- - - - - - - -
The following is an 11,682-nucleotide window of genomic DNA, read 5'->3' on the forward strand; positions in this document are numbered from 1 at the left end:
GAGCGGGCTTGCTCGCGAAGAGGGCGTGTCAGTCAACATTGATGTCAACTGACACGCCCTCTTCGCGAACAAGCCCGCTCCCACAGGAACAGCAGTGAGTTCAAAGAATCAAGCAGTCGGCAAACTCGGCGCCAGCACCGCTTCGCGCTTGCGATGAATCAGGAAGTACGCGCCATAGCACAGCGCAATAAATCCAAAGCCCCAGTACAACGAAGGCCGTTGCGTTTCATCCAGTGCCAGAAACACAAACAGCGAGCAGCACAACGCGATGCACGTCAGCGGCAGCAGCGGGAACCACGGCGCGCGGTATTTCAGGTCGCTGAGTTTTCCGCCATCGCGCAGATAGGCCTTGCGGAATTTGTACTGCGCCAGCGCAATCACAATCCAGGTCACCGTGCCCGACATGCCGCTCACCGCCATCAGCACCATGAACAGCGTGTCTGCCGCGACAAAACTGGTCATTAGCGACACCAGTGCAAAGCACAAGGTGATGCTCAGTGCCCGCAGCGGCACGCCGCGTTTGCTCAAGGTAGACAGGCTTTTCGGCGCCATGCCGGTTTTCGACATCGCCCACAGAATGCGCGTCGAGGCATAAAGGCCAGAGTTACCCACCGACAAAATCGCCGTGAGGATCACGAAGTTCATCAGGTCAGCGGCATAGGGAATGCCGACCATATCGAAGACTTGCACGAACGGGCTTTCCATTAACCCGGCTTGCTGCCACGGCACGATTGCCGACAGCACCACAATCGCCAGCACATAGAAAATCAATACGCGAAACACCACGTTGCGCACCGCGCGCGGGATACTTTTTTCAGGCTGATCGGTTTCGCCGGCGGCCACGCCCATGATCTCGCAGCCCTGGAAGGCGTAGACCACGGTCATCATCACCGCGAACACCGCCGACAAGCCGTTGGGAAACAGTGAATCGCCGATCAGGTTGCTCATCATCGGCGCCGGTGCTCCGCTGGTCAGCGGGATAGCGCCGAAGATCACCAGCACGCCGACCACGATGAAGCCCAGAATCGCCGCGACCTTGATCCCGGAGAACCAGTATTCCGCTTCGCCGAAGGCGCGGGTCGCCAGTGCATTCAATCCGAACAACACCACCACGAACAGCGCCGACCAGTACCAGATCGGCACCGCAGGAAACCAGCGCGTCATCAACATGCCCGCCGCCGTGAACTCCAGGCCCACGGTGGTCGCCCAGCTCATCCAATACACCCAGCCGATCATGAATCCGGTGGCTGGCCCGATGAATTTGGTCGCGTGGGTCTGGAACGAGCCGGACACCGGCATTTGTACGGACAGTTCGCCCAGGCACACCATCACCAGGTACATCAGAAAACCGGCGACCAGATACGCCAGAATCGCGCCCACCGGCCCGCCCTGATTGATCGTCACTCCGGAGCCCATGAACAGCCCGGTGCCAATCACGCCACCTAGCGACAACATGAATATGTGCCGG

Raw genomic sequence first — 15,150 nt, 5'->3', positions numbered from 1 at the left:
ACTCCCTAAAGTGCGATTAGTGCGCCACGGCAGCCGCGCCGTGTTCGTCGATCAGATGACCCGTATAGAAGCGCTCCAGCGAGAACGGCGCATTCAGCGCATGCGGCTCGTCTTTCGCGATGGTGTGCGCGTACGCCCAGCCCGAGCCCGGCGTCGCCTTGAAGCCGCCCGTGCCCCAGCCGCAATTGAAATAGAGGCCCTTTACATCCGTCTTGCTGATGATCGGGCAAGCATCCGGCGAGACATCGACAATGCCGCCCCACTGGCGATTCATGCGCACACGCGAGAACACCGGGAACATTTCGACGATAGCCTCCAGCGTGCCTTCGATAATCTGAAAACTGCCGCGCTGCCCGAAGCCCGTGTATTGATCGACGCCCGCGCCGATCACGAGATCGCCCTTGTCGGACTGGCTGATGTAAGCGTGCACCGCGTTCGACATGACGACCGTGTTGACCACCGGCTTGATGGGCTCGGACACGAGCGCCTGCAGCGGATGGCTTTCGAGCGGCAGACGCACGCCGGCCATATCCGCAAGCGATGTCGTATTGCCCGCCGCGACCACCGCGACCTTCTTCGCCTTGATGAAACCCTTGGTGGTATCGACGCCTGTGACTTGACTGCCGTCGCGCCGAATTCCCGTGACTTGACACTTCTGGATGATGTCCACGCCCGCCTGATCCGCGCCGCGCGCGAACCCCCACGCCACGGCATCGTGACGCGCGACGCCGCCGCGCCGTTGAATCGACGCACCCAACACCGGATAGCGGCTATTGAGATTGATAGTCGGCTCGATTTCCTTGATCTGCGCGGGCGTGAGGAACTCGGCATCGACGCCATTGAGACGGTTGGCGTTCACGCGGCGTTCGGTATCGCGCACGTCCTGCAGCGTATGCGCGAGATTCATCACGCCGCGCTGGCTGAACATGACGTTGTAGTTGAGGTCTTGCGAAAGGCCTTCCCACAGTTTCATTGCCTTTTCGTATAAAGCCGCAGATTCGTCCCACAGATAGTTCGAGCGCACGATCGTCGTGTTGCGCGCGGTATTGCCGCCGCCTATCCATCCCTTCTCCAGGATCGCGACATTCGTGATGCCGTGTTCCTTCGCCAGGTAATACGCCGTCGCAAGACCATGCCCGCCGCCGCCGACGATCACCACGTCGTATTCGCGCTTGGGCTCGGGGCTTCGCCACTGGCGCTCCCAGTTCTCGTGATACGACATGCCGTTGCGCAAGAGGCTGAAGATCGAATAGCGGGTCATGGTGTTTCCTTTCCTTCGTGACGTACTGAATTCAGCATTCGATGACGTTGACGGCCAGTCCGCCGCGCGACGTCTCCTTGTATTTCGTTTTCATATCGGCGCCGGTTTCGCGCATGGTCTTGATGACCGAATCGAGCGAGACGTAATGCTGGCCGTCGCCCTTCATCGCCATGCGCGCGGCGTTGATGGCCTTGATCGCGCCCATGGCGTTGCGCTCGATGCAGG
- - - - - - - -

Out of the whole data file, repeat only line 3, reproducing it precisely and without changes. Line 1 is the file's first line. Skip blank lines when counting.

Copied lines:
Raw genomic sequence first — 15,150 nt, 5'->3', positions numbered from 1 at the left: